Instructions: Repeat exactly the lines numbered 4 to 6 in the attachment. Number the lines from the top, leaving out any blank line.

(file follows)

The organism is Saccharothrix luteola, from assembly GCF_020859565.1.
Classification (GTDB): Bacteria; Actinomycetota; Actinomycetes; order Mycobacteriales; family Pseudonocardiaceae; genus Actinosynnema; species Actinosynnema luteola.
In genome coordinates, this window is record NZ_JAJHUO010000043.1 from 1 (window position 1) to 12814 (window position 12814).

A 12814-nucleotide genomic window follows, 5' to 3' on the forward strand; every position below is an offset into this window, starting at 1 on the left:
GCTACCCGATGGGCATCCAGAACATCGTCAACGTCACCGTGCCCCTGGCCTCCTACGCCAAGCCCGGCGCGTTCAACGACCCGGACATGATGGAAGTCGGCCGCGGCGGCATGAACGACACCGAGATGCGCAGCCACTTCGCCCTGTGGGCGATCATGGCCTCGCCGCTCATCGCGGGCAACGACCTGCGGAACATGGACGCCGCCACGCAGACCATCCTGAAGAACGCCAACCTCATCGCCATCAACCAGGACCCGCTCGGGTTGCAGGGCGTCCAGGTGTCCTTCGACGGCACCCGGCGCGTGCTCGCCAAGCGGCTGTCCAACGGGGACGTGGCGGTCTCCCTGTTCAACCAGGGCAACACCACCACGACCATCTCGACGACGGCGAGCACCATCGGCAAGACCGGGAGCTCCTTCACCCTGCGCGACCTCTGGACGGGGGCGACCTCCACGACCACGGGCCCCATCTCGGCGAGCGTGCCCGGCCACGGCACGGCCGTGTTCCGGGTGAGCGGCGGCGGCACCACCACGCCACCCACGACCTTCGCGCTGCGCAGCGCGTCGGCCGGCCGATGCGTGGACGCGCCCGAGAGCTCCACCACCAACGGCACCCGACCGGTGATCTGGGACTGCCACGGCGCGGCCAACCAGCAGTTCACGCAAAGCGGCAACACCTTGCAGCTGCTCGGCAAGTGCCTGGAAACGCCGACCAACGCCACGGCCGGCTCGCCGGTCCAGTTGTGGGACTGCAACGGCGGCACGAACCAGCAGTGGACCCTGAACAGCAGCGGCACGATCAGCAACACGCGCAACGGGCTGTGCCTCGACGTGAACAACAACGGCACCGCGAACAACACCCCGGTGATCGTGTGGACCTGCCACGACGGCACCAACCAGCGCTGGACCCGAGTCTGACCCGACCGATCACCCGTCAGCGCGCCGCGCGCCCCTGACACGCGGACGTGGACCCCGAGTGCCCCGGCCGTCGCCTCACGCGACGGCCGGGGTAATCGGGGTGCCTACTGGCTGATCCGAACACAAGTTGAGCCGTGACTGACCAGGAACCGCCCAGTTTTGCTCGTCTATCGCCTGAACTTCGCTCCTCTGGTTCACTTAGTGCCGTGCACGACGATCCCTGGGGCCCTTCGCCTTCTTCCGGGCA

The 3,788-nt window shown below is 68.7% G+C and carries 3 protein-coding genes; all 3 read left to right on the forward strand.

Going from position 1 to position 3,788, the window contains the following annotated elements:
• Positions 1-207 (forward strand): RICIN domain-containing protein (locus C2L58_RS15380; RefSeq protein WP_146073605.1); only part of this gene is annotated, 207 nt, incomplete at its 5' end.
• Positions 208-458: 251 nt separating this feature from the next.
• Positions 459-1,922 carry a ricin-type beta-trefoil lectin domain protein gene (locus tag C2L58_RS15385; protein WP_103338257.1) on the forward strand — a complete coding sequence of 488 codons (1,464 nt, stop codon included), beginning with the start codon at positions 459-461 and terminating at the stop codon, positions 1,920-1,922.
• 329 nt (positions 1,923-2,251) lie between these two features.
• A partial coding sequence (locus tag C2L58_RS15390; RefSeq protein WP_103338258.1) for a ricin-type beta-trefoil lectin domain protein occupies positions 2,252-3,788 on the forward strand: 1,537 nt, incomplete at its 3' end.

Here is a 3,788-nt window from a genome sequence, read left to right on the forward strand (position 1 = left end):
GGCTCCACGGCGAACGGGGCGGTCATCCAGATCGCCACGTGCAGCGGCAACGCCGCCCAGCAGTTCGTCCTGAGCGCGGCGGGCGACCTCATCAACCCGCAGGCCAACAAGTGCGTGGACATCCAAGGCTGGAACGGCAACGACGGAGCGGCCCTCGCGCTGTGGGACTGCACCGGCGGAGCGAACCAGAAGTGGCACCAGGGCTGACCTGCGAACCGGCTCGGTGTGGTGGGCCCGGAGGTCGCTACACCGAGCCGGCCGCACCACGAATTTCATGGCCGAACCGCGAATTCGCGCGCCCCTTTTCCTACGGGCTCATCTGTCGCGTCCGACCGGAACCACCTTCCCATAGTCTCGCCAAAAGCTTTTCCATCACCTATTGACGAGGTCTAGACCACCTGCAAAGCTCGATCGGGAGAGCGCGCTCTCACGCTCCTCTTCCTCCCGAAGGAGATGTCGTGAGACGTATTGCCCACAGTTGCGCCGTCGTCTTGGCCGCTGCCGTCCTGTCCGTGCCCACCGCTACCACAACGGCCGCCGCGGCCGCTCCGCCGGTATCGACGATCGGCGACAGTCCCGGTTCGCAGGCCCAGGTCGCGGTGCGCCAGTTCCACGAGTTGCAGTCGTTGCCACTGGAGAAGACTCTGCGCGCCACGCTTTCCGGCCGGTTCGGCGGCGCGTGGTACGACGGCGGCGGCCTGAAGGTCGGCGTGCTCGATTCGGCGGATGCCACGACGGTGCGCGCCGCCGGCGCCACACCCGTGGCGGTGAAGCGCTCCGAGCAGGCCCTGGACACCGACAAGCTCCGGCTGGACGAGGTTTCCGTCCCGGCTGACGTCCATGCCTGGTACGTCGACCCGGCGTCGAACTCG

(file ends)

A 12814-nucleotide genomic window follows, 5' to 3' on the forward strand; every position below is an offset into this window, starting at 1 on the left:
GCTACCCGATGGGCATCCAGAACATCGTCAACGTCACCGTGCCCCTGGCCTCCTACGCCAAGCCCGGCGCGTTCAACGACCCGGACATGATGGAAGTCGGCCGCGGCGGCATGAACGACACCGAGATGCGCAGCCACTTCGCCCTGTGGGCGATCATGGCCTCGCCGCTCATCGCGGGCAACGACCTGCGGAACATGGACGCCGCCACGCAGACCATCCTGAAGAACGCCAACCTCATCGCCATCAACCAGGACCCGCTCGGGTTGCAGGGCGTCCAGGTGTCCTTCGACGGCACCCGGCGCGTGCTCGCCAAGCGGCTGTCCAACGGGGACGTGGCGGTCTCCCTGTTCAACCAGGGCAACACCACCACGACCATCTCGACGACGGCGAGCACCATCGGCAAGACCGGGAGCTCCTTCACCCTGCGCGACCTCTGGACGGGGGCGACCTCCACGACCACGGGCCCCATCTCGGCGAGCGTGCCCGGCCACGGCACGGCCGTGTTCCGGGTGAGCGGCGGCGGCACCACCACGCCACCCACGACCTTCGCGCTGCGCAGCGCGTCGGCCGGCCGATGCGTGGACGCGCCCGAGAGCTCCACCACCAACGGCACCCGACCGGTGATCTGGGACTGCCACGGCGCGGCCAACCAGCAGTTCACGCAAAGCGGCAACACCTTGCAGCTGCTCGGCAAGTGCCTGGAAACGCCGACCAACGCCACGGCCGGCTCGCCGGTCCAGTTGTGGGACTGCAACGGCGGCACGAACCAGCAGTGGACCCTGAACAGCAGCGGCACGATCAGCAACACGCGCAACGGGCTGTGCCTCGACGTGAACAACAACGGCACCGCGAACAACACCCCGGTGATCGTGTGGACCTGCCACGACGGCACCAACCAGCGCTGGACCCGAGTCTGACCCGACCGATCACCCGTCAGCGCGCCGCGCGCCCCTGACACGCGGACGTGGACCCCGAGTGCCCCGGCCGTCGCCTCACGCGACGGCCGGGGTAATCGGGGTGCCTACTGGCTGATCCGAACACAAGTTGAGCCGTGACTGACCAGGAACCGCCCAGTTTTGCTCGTCTATCGCCTGAACTTCGCTCCTCTGGTTCACTTAGTGCCGTGCACGACGATCCCTGGGGCCCTTCGCCTTCTTCCGGGCA

The 3,788-nt window shown below is 68.7% G+C and carries 3 protein-coding genes; all 3 read left to right on the forward strand.